Volition: Saints Row Has Empowered Minorities and Women

Saints Row isn't all about crude humor and dildo bats.

by on 5th Aug, 2013

When you look at a series like Saints Row, the word “progressive” doesn’t exactly come to mind. There have been enough scantily clad women and obvious stereotypes to shake a giant, purple bat at in the first three games, and the intensity of the humor only seems to be increasing in the upcoming fourth title. However, in the eyes of associate producer Kate Nelson, the franchise is taking some good steps forward.

“I think our game actually does represent women in a positive way, but the press will focus on, oh hey, there are strippers, or there’s a dildo bat – it’s unfortunate from my perspective that that doesn’t come through,” Nelson said in an interview with Edge. “Because I hear women talk on panels and they’re like ‘there are no people that look like me in games.’ Well, actually in my game [the main character] can look like you as our customization system is so extensive. We don’t get that across in our marketing or in the press because it’s difficult – we only have 30 seconds to explain.”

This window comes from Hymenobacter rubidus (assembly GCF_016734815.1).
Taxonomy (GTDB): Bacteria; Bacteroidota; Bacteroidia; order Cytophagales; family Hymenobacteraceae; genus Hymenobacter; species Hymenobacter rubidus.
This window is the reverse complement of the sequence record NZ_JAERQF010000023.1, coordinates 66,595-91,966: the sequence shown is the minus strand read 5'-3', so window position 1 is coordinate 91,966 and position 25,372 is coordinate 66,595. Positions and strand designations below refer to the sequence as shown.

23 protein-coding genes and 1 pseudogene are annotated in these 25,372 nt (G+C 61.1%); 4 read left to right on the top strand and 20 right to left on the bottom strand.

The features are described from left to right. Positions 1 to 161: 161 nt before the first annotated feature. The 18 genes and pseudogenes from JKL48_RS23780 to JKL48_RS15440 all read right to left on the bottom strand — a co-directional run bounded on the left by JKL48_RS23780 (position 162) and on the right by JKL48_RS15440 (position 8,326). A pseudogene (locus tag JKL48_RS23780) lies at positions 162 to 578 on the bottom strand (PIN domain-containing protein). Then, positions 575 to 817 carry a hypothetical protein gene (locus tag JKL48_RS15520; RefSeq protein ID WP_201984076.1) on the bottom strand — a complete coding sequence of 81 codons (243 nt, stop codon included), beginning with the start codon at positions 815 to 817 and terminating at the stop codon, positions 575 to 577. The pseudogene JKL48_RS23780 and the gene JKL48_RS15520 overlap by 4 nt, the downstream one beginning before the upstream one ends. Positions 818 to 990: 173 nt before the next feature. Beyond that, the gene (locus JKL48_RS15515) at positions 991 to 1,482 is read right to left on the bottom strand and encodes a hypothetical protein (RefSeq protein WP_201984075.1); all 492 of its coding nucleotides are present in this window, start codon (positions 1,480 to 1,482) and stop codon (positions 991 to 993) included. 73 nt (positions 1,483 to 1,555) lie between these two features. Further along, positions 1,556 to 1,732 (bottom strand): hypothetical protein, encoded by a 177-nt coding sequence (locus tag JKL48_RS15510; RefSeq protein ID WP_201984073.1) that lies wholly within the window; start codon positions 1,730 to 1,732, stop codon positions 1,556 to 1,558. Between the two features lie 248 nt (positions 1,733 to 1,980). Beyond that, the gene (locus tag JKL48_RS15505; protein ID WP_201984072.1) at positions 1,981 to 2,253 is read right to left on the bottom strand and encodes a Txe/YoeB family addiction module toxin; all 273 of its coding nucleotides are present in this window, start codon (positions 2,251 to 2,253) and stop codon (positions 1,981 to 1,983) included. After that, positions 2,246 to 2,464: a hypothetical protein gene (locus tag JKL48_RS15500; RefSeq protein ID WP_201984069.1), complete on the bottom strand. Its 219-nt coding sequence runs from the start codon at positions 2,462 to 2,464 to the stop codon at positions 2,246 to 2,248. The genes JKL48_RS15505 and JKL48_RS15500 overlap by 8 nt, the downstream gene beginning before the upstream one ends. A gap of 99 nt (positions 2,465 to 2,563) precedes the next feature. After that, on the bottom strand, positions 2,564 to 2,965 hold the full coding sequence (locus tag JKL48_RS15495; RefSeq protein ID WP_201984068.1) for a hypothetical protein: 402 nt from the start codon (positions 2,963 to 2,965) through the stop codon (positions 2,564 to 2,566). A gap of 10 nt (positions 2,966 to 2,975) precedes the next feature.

Saints Row 4 was refused classification in Australia, and if you look at any of the recent gameplay trailers, you’ll see plenty of reasons why some people might feel uncomfortable saying they enjoy all of the insanity. But that doesn’t mean there aren’t a fair share of bright spots that might even empower different types of people.

Saints Row, in lots of ways, has empowered minorities and empowered women, which I think is important to get across,” she said.

Volition’s fourth crack at Saints Row will launch on PS3, Xbox 360, and PC August 20. 

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